Solving Problems

Into Orbit

Solving Problems

In the early days of rocketry many aircraft features were adapted to the new vehicles. Dr. Robert Goddard placed vanes, similar to the tail surfaces of an airplane, on the nozzle section of his early rockets.

Turning these one way or the other deflected a portion of the exhaust gases, pushing the rocket’s tail in the opposite direction.

Gimballed NozzleThe mere presence of the vanes, however, reduces the efficiency of the rocket. Whatever amount of downward thrust pushes against the vanes cancels out an equal amount of the thrust’s upward push inside the rocket.

The solution developed for large rockets and space boosters was to “gimbal” the nozzle. A gimbal is a pivot device that allows the entire nozzle, and the flow of exhaust gases, to be swiveled in any desired direction. This is how the rocket’s course in the opposite direction is controlled.

Rockets can be guided by radio signals from the ground or by equipment and prerecorded instructions placed on board.

Inertial guidance is a common form of on-board control. It is an automatic navigation system that senses, through gyroscopic devices and acceleration-measuring devices, the vehicle’s position and speed, compares them with the planned flight path, and gives orders for necessary adjustments.

A number of missile and space programs use inertial guidance. Inertial guidance signals cannot be detected outside the vehicle or be disrupted by radio commands.

Another problem is stability in flight. There are three distinct motions to be controlled and corrected quickly before the vehicle begins undesirable tumbling. These motions are pitch, yaw, and roll.

Extend your arm straight out in front of you. When you swing your arm up and down, you are describing pitch.

When you swing your arm from side to side horizontally, you are describing yaw.

Keeping your arm straight out in front of you, rotate your arm so that the palm of your hand faces upward then downward. This is roll.

Airplane fins are of no help for controlling roll, pitch, or yaw outside Earth’s atmosphere because there is no air to push against in space. Instead, spacecraft have small gimballed engines or extremely small jets, using the reaction principle, to provide control.

Those small rocket engines are used to produce short bursts of very small thrust in the direction opposing the undesirable motion, damping it out. They are often powered simply by a small supply of cold gas under pressure.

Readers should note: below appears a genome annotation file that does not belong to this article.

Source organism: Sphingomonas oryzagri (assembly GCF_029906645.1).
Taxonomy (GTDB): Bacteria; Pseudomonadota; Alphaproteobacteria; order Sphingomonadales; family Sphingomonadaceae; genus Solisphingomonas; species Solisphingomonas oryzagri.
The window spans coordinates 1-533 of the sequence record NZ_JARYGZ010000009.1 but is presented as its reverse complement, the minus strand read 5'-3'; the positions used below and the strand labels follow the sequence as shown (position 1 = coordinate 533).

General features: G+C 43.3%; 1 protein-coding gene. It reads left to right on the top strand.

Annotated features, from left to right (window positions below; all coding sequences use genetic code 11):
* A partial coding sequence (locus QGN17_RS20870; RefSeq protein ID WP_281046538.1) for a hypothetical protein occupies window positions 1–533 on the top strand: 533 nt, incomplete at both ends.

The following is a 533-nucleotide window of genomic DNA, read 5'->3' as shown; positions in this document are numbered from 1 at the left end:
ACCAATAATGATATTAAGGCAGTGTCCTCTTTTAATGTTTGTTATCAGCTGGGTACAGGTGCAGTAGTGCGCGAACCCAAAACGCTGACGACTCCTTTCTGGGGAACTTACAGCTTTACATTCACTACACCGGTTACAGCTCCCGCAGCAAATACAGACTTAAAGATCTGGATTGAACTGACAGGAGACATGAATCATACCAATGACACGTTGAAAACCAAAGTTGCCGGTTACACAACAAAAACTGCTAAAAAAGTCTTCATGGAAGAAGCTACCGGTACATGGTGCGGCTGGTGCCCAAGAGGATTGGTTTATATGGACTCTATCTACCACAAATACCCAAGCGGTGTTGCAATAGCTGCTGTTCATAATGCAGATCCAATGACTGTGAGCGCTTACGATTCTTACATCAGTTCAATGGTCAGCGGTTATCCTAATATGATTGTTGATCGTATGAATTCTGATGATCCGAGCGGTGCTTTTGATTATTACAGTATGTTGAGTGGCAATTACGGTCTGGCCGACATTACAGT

Rocket motionsAnother method for stabilizing certain unmanned payloads is to make them spin like a gyroscope. The payload spinning at a preplanned rate gives it stability in flight, just as the rifling in a gun barrel spins a bullet for stability.

Reentry into the atmosphere is a critical period in any space vehicle’s return to Earth. Shooting stars, or meteors in the night sky, are the most dramatic example of what can happen when an object plunges through Earth’s atmosphere at high speeds. As the air becomes thicker, its particles create such friction that the descending body becomes increasingly hotter until it first glows, then burns.

Covered by heat shields, spacecraft can survive their descent through the atmosphere. Three kinds of heat shields prevent fatal heat from reaching astronauts or instruments.

The first type is known as the heat sink. Good examples of heat sink are the early nose cones of the Atlas and Thor missiles, which were made of copper and could absorb and store a large amount of heat without melting. The second type, which is now used instead, is called the ablative type, where special materials coat the forward surface of the vehicle and dissipate the reentry heat by ablation—boiling and bubbling away into vapor, using up the heat energy before it reaches the inside. The third type is a protective surface capable of withstanding high temperatures, such as the ceramic tile used on the space shuttle. The shuttle is built to survive intense heat, while insulation prevents that heat from reaching the internal parts of the spacecraft.